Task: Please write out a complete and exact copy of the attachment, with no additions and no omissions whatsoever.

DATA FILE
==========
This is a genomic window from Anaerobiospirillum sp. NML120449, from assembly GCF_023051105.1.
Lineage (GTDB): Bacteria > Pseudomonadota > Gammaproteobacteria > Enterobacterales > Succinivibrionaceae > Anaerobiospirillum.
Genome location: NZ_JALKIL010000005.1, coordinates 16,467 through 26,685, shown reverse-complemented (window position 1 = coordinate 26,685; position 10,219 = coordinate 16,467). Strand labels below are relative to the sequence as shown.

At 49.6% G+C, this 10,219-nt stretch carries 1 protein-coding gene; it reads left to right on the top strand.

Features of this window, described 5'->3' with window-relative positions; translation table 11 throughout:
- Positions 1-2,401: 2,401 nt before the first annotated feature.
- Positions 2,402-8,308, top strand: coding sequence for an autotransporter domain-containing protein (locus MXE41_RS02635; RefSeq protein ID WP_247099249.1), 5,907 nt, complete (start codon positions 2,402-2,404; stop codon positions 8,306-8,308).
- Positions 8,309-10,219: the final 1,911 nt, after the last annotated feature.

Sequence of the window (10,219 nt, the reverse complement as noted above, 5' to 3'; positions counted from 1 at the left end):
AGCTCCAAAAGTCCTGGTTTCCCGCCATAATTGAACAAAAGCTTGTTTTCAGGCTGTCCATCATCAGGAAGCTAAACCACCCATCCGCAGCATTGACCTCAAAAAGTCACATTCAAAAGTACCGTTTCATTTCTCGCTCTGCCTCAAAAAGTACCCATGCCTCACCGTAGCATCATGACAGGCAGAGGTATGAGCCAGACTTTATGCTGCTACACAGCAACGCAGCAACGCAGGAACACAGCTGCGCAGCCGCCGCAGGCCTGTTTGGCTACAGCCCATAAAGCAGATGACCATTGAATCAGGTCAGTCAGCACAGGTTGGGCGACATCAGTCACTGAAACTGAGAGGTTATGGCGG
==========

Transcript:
This is a genomic window from Anaerobiospirillum sp. NML120449, from assembly GCF_023051105.1.
Lineage (GTDB): Bacteria > Pseudomonadota > Gammaproteobacteria > Enterobacterales > Succinivibrionaceae > Anaerobiospirillum.
Genome location: NZ_JALKIL010000005.1, coordinates 16,467 through 26,685, shown reverse-complemented (window position 1 = coordinate 26,685; position 10,219 = coordinate 16,467). Strand labels below are relative to the sequence as shown.

At 49.6% G+C, this 10,219-nt stretch carries 1 protein-coding gene; it reads left to right on the top strand.

Features of this window, described 5'->3' with window-relative positions; translation table 11 throughout:
- Positions 1-2,401: 2,401 nt before the first annotated feature.
- Positions 2,402-8,308, top strand: coding sequence for an autotransporter domain-containing protein (locus MXE41_RS02635; RefSeq protein ID WP_247099249.1), 5,907 nt, complete (start codon positions 2,402-2,404; stop codon positions 8,306-8,308).
- Positions 8,309-10,219: the final 1,911 nt, after the last annotated feature.

Sequence of the window (10,219 nt, the reverse complement as noted above, 5' to 3'; positions counted from 1 at the left end):
AGCTCCAAAAGTCCTGGTTTCCCGCCATAATTGAACAAAAGCTTGTTTTCAGGCTGTCCATCATCAGGAAGCTAAACCACCCATCCGCAGCATTGACCTCAAAAAGTCACATTCAAAAGTACCGTTTCATTTCTCGCTCTGCCTCAAAAAGTACCCATGCCTCACCGTAGCATCATGACAGGCAGAGGTATGAGCCAGACTTTATGCTGCTACACAGCAACGCAGCAACGCAGGAACACAGCTGCGCAGCCGCCGCAGGCCTGTTTGGCTACAGCCCATAAAGCAGATGACCATTGAATCAGGTCAGTCAGCACAGGTTGGGCGACATCAGTCACTGAAACTGAGAGGTTATGGCGG